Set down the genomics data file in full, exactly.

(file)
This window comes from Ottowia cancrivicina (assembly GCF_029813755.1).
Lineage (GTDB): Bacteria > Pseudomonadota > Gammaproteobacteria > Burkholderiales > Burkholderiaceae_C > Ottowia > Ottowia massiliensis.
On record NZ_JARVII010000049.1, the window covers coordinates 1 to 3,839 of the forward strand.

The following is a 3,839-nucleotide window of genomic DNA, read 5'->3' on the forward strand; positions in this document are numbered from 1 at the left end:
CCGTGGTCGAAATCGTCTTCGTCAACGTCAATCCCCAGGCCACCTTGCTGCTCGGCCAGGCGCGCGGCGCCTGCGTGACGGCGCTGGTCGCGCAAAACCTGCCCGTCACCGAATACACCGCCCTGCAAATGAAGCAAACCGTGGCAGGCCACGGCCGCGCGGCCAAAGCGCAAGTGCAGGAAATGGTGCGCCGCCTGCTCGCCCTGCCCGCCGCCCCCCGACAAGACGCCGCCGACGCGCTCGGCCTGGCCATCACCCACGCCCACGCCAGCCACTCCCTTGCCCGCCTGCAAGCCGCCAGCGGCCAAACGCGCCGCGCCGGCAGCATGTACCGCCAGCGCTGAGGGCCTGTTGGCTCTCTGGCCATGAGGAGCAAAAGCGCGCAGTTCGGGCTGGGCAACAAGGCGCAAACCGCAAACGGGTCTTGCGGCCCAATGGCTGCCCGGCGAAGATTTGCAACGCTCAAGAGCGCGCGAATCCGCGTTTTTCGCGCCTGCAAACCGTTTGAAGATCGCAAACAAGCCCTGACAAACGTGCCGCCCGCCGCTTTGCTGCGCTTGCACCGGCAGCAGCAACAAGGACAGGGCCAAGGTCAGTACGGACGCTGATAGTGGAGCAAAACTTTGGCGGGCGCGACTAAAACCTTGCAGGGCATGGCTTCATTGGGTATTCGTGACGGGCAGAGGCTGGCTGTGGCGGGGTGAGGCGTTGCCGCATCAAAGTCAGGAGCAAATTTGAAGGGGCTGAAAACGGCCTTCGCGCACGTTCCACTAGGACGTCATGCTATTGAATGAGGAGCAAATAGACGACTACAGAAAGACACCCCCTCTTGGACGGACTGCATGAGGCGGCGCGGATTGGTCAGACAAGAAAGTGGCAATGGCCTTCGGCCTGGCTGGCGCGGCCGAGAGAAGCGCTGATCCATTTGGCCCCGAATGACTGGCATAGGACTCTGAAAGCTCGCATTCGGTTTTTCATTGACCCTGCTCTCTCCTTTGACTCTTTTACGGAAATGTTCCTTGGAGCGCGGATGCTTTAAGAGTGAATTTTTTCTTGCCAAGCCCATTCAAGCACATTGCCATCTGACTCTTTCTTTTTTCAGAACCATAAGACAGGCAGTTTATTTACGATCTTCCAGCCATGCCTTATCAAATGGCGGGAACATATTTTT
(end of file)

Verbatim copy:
This window comes from Ottowia cancrivicina (assembly GCF_029813755.1).
Lineage (GTDB): Bacteria > Pseudomonadota > Gammaproteobacteria > Burkholderiales > Burkholderiaceae_C > Ottowia > Ottowia massiliensis.
On record NZ_JARVII010000049.1, the window covers coordinates 1 to 3,839 of the forward strand.

The following is a 3,839-nucleotide window of genomic DNA, read 5'->3' on the forward strand; positions in this document are numbered from 1 at the left end:
CCGTGGTCGAAATCGTCTTCGTCAACGTCAATCCCCAGGCCACCTTGCTGCTCGGCCAGGCGCGCGGCGCCTGCGTGACGGCGCTGGTCGCGCAAAACCTGCCCGTCACCGAATACACCGCCCTGCAAATGAAGCAAACCGTGGCAGGCCACGGCCGCGCGGCCAAAGCGCAAGTGCAGGAAATGGTGCGCCGCCTGCTCGCCCTGCCCGCCGCCCCCCGACAAGACGCCGCCGACGCGCTCGGCCTGGCCATCACCCACGCCCACGCCAGCCACTCCCTTGCCCGCCTGCAAGCCGCCAGCGGCCAAACGCGCCGCGCCGGCAGCATGTACCGCCAGCGCTGAGGGCCTGTTGGCTCTCTGGCCATGAGGAGCAAAAGCGCGCAGTTCGGGCTGGGCAACAAGGCGCAAACCGCAAACGGGTCTTGCGGCCCAATGGCTGCCCGGCGAAGATTTGCAACGCTCAAGAGCGCGCGAATCCGCGTTTTTCGCGCCTGCAAACCGTTTGAAGATCGCAAACAAGCCCTGACAAACGTGCCGCCCGCCGCTTTGCTGCGCTTGCACCGGCAGCAGCAACAAGGACAGGGCCAAGGTCAGTACGGACGCTGATAGTGGAGCAAAACTTTGGCGGGCGCGACTAAAACCTTGCAGGGCATGGCTTCATTGGGTATTCGTGACGGGCAGAGGCTGGCTGTGGCGGGGTGAGGCGTTGCCGCATCAAAGTCAGGAGCAAATTTGAAGGGGCTGAAAACGGCCTTCGCGCACGTTCCACTAGGACGTCATGCTATTGAATGAGGAGCAAATAGACGACTACAGAAAGACACCCCCTCTTGGACGGACTGCATGAGGCGGCGCGGATTGGTCAGACAAGAAAGTGGCAATGGCCTTCGGCCTGGCTGGCGCGGCCGAGAGAAGCGCTGATCCATTTGGCCCCGAATGACTGGCATAGGACTCTGAAAGCTCGCATTCGGTTTTTCATTGACCCTGCTCTCTCCTTTGACTCTTTTACGGAAATGTTCCTTGGAGCGCGGATGCTTTAAGAGTGAATTTTTTCTTGCCAAGCCCATTCAAGCACATTGCCATCTGACTCTTTCTTTTTTCAGAACCATAAGACAGGCAGTTTATTTACGATCTTCCAGCCATGCCTTATCAAATGGCGGGAACATATTTTT